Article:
National Novel Writing Month is a magical time of year. While nothing tangible gets done around the house, participants have a pleasant feeling of accomplishment. This accomplishment is strangely accompanied by the feeling of absolute failure. While we completed (or attempted) to write a novella in 30 short days, we have also pulled a few unsavory strings and neglected relationships with beings who actually exist. I, like many other repeat participants, love this magical time and go at it with ritualistic fervor.
For everything else, there are statistics to help you along the way. Nanowrimo.org has been adding to their usual line and bar graph version of keeping track of your word count in comparison to the ideal, daily goals. Today, you can find the following to help you stay on track or—depending on the day—panic about your lack of success:
Your Average Per Day
Words Written Today
Target Word Count
Target Average Words Per Day
Total Words Written
At This Rate You Will Finish On
Words Per Day To Finish On Time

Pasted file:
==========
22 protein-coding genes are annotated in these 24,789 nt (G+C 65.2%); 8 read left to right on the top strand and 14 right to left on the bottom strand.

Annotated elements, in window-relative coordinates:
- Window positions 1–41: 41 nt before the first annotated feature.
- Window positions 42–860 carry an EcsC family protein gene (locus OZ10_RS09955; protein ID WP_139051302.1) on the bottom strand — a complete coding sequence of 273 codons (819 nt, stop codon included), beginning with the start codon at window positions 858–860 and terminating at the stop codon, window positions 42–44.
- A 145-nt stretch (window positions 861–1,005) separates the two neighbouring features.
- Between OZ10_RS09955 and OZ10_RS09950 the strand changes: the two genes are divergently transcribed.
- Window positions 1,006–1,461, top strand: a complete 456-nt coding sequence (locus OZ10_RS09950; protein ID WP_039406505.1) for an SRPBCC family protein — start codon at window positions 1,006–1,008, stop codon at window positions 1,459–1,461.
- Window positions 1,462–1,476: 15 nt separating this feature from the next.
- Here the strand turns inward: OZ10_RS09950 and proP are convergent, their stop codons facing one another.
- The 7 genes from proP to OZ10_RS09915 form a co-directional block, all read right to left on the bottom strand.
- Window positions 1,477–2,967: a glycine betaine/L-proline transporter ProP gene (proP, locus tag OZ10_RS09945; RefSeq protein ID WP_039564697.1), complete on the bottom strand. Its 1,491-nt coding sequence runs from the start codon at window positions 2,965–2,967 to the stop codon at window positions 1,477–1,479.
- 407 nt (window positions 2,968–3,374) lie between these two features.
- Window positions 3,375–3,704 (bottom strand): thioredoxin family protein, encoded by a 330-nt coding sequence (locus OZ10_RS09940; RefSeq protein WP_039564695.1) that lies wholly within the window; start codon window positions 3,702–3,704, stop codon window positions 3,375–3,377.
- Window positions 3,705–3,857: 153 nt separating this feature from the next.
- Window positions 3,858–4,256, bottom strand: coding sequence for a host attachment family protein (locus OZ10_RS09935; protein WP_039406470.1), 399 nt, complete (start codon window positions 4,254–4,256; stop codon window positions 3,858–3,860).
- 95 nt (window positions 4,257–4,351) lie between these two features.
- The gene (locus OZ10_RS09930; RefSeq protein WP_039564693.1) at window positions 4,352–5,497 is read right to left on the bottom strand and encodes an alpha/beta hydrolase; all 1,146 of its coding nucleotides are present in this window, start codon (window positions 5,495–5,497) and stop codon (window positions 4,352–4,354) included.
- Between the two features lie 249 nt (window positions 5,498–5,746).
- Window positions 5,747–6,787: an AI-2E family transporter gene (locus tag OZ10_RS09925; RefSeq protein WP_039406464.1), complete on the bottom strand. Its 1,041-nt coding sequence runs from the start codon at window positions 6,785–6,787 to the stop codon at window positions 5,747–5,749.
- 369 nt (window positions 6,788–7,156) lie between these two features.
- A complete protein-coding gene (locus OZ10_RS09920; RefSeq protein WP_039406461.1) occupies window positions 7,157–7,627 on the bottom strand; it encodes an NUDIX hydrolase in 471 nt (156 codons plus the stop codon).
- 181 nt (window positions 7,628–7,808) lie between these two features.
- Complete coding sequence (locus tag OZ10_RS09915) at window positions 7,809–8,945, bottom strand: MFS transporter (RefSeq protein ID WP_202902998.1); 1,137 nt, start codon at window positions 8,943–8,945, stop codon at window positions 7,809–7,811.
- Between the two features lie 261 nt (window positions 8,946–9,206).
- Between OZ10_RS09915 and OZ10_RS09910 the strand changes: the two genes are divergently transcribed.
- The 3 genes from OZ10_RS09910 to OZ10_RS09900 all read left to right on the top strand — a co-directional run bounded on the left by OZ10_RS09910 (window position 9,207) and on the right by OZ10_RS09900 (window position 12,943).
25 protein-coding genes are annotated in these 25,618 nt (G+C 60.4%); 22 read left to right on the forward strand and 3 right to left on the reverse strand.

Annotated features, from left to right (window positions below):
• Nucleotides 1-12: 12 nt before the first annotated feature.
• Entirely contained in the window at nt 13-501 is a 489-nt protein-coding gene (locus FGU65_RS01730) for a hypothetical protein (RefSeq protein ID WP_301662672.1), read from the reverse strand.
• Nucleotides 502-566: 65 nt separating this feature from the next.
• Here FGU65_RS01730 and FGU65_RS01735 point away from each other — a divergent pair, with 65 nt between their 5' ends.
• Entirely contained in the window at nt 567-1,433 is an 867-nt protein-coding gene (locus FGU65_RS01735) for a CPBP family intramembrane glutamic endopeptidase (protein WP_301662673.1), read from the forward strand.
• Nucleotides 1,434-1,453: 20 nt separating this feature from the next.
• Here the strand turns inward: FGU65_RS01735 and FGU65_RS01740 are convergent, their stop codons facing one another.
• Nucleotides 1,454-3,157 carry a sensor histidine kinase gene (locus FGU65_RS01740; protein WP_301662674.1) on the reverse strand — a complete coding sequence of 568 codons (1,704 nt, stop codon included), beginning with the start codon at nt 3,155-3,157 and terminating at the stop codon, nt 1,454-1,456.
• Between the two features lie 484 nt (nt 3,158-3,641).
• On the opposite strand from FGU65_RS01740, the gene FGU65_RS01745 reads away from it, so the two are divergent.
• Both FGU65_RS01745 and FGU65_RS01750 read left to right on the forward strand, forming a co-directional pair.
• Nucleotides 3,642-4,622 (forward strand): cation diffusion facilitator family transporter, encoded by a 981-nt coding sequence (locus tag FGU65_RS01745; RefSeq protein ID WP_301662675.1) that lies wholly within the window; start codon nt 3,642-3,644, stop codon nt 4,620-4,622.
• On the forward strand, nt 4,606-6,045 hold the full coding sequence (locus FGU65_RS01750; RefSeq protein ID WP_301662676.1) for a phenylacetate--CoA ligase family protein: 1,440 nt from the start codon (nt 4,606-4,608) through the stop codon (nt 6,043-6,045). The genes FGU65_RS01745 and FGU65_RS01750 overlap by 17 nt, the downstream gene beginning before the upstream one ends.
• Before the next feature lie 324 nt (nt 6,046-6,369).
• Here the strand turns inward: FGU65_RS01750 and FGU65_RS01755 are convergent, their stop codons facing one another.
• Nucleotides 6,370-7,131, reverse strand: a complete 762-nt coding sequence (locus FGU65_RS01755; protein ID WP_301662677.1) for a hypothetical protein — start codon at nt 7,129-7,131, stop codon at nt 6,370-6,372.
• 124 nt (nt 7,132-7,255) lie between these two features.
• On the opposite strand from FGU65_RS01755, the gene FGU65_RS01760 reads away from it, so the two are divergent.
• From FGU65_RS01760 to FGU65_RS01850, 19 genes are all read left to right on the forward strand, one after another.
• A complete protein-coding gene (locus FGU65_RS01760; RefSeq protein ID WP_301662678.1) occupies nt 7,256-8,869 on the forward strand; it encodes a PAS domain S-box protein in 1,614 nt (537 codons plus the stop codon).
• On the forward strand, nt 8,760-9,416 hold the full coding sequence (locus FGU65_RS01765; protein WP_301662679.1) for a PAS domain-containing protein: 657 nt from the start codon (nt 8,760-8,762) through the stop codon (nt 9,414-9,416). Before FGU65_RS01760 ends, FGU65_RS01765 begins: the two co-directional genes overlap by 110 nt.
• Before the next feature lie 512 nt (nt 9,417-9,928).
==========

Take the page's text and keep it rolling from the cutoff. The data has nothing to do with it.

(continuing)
I’m especially fond of “Your Average Per Day” because it saves you from having to do math when you should be writing. The “Words Per Day To Finish On Time” is also handy in case you fall off track.
All of this is useful, but I prefer to give my stats a personal touch in a spreadsheet. This makes me more excited than it should. Every October, I resist updating the stats too early. November 1 is still 15 days away, and I need to use this waiting period do do the things I always fall behind in right before NaNo: reading piles of books and doing some legitimate cleaning because I know everything will be a mess not one week into writing.
Well, I found mine a few days ago. This is a piece of history. I’ve kept my word count from previous years (except 2007, which were too much of a mess to decipher, and 2010, which I lost) and intend to add to it annually. Allow me to show you a screencap of my spreadsheet. It might look messy at first glance, but I left some notes to guide you around.
The colors might change from year to year, but the overall purpose is to allow myself to compare this year’s word count to the progress of other years. When I have clear data on how I’ve improved, I hope to one day not sweat as much over the word count itself.
Who else on WordPress is doing NaNo? Lots, I’ll bet! What do you do while tracking your words?